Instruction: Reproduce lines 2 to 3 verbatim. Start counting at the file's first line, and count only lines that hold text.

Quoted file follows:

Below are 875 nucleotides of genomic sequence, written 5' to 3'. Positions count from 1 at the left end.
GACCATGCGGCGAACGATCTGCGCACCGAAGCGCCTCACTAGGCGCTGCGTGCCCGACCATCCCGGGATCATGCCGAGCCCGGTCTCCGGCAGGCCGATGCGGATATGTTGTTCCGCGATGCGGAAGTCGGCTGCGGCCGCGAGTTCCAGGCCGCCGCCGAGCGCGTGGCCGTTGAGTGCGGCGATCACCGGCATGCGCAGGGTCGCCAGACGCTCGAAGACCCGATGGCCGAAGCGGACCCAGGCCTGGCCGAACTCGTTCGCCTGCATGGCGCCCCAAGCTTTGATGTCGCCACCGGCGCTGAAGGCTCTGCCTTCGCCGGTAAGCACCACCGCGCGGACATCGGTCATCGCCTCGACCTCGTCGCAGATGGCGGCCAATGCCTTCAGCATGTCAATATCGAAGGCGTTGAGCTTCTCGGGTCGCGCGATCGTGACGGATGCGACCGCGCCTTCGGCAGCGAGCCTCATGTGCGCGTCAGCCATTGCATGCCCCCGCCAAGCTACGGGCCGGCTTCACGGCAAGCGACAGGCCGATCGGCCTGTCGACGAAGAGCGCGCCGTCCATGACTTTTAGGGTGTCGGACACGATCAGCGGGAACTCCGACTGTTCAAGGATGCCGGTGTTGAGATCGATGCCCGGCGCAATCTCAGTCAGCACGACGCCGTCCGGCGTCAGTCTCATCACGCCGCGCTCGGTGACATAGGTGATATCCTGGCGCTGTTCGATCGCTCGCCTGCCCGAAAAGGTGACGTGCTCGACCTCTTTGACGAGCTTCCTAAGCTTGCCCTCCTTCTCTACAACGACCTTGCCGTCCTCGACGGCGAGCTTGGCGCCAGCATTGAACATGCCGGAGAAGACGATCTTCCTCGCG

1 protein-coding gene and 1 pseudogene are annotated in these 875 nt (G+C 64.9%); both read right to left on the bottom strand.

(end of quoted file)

GACCATGCGGCGAACGATCTGCGCACCGAAGCGCCTCACTAGGCGCTGCGTGCCCGACCATCCCGGGATCATGCCGAGCCCGGTCTCCGGCAGGCCGATGCGGATATGTTGTTCCGCGATGCGGAAGTCGGCTGCGGCCGCGAGTTCCAGGCCGCCGCCGAGCGCGTGGCCGTTGAGTGCGGCGATCACCGGCATGCGCAGGGTCGCCAGACGCTCGAAGACCCGATGGCCGAAGCGGACCCAGGCCTGGCCGAACTCGTTCGCCTGCATGGCGCCCCAAGCTTTGATGTCGCCACCGGCGCTGAAGGCTCTGCCTTCGCCGGTAAGCACCACCGCGCGGACATCGGTCATCGCCTCGACCTCGTCGCAGATGGCGGCCAATGCCTTCAGCATGTCAATATCGAAGGCGTTGAGCTTCTCGGGTCGCGCGATCGTGACGGATGCGACCGCGCCTTCGGCAGCGAGCCTCATGTGCGCGTCAGCCATTGCATGCCCCCGCCAAGCTACGGGCCGGCTTCACGGCAAGCGACAGGCCGATCGGCCTGTCGACGAAGAGCGCGCCGTCCATGACTTTTAGGGTGTCGGACACGATCAGCGGGAACTCCGACTGTTCAAGGATGCCGGTGTTGAGATCGATGCCCGGCGCAATCTCAGTCAGCACGACGCCGTCCGGCGTCAGTCTCATCACGCCGCGCTCGGTGACATAGGTGATATCCTGGCGCTGTTCGATCGCTCGCCTGCCCGAAAAGGTGACGTGCTCGACCTCTTTGACGAGCTTCCTAAGCTTGCCCTCCTTCTCTACAACGACCTTGCCGTCCTCGACGGCGAGCTTGGCGCCAGCATTGAACATGCCGGAGAAGACGATCTTCCTCGCG

1 protein-coding gene and 1 pseudogene are annotated in these 875 nt (G+C 64.9%); both read right to left on the bottom strand.